Here’s Indian Motorcycle’s New Harley-Davidson Fighter
Meet the 2016 Springfield, a Road King with beautifully valanced fenders.
Indian Motorcycle’s resurgence as a bona fide rival to Harley-Davidson continues with the introduction of the new 2016 Springfield. In essence, this stylish new model—named after the town in Massachusetts where the company was founded—is Indian’s version of the popular Harley-Davidson Road King, a touring bike fitted with hard bags and a cop-style windscreen, both of which easily detach without tools.
Contrary to appearances, the Springfield isn't just a Chief Vintage fitted with hard bags. Rather, the new 2016 Indian Springfield employs the company’s touring steering head, not the cruiser head, which means it has a slightly steeper fork angle that will translate to quicker response and greater agility. What’s more, steering effort compared to that of the Chieftain and Roadmaster should be reduced because the Springfield isn’t saddled with the full fairing of those models, which reportedly weighs nearly 25 pounds (thanks in part to its power-adjustable windscreen).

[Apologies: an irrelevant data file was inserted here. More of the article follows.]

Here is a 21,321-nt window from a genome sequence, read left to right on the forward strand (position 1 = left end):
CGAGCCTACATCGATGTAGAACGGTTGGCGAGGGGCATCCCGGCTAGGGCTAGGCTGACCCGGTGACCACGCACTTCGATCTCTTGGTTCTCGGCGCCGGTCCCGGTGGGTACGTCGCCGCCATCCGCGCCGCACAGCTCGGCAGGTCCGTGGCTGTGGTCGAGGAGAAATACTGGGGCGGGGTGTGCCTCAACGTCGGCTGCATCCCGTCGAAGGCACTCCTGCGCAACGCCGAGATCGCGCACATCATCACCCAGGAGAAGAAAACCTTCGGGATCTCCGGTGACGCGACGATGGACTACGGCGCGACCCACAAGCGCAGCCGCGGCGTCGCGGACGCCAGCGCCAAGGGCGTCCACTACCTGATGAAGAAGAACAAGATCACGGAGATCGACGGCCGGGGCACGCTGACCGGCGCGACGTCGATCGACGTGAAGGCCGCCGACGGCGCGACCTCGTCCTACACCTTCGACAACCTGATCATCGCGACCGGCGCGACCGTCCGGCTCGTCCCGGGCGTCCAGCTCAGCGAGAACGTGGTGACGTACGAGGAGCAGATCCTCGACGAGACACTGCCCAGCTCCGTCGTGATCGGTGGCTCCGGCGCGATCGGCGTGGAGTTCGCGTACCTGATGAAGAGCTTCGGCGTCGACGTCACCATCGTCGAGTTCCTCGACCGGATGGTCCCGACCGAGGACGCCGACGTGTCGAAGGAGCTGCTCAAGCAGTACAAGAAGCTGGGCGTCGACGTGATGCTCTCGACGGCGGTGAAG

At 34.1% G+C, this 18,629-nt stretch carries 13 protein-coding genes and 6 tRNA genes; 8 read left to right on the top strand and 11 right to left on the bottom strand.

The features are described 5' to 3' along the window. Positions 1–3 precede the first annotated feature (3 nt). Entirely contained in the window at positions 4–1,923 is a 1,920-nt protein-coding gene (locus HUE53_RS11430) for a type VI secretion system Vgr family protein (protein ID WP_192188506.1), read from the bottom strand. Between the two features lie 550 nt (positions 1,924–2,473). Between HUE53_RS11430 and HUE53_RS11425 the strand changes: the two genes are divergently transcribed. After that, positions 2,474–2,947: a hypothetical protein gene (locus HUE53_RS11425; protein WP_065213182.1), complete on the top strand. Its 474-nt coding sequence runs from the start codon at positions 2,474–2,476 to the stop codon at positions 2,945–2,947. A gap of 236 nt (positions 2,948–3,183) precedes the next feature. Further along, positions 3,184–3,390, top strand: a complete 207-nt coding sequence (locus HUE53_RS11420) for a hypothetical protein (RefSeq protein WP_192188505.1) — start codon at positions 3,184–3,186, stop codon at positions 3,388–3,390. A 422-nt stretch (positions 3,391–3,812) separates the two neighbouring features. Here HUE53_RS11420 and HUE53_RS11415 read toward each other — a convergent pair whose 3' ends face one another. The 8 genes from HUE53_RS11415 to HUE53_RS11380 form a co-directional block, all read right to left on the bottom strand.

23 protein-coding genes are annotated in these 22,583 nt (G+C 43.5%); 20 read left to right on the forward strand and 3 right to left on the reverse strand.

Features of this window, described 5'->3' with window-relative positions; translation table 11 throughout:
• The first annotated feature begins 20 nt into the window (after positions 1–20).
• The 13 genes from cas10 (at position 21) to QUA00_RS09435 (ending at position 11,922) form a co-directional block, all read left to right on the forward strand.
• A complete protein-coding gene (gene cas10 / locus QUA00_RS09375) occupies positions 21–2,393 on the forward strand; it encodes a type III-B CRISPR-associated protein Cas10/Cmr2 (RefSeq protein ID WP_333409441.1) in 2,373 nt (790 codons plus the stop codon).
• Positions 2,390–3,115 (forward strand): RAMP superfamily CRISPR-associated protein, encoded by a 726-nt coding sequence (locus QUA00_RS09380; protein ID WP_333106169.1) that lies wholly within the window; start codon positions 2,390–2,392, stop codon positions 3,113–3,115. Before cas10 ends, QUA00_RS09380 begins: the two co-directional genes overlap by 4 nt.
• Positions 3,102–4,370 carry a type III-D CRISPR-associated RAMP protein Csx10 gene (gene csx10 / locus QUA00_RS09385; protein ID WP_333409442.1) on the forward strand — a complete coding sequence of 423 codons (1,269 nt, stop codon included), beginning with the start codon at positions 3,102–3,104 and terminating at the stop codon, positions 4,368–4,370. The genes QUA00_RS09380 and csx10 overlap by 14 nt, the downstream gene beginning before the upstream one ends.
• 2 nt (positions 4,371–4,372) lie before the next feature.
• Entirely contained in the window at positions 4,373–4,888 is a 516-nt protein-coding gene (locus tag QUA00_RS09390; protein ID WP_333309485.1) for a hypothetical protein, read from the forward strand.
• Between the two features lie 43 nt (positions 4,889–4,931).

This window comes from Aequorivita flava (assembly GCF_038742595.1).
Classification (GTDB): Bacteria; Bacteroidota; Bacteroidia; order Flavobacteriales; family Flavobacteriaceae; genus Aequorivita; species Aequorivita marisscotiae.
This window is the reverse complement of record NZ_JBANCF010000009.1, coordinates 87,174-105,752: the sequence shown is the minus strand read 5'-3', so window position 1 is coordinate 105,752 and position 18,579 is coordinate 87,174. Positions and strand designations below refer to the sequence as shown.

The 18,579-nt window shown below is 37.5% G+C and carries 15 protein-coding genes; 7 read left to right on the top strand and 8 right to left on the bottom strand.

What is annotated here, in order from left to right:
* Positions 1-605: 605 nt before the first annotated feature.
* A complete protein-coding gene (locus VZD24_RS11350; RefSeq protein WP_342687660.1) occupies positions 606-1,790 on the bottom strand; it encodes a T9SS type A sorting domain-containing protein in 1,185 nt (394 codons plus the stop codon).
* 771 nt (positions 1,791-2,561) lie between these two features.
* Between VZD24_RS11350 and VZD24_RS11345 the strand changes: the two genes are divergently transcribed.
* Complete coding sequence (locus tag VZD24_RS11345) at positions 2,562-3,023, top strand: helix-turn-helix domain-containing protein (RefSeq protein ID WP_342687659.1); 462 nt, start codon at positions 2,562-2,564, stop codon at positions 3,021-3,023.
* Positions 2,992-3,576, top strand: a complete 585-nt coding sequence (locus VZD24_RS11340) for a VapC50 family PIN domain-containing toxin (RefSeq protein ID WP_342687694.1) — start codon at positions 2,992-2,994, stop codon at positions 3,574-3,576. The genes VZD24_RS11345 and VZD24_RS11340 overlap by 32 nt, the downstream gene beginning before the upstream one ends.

A beefier rear subframe helps the Springfield carry those big electrically locked cases, which are also supported via weight-bearing pads on the lengthy twin exhausts. As on those other Indians, the rear air shock can (and should be) set for the specific weight of rider and passenger.
With Indian’s air-cooled 49-degree V-twin on duty in the rigid aluminum frame, the 818-lb. Springfield will not lack for power. This pushrod 111 cubic inch (1811cc) powerplant defines tractability, and its 6-speed gearbox is second nature, aided by an easy-pull clutch. Moreover, the ant-lock brakes, based on my experience riding a Chieftain, will offer superb stopping power without being the least bit grabby.
Cruise control is standard, and the low Springfield seat is like that of Indian’s other touring machines but with slightly different stitching. Other hardware includes 16-inch cast aluminum wheels with tire-pressure monitoring, plus rear floorboards adjustable for height and rake. And while there’s no wind protection for the rider’s legs, accessory deflectors can be added to the Springfield’s chrome highway bars.
In “Thunder Black,” the belt-drive 2016 Indian Springfield starts at $20,999. In “Indian Motorcycle Red,” it’s $21,549. Either color, this is a great bike that proves Polaris-owned Indian is making the right moves, slightly tweaking and modifying a good basic chassis to satisfy a variety of niches. Just like Harley has been doing so well for years.
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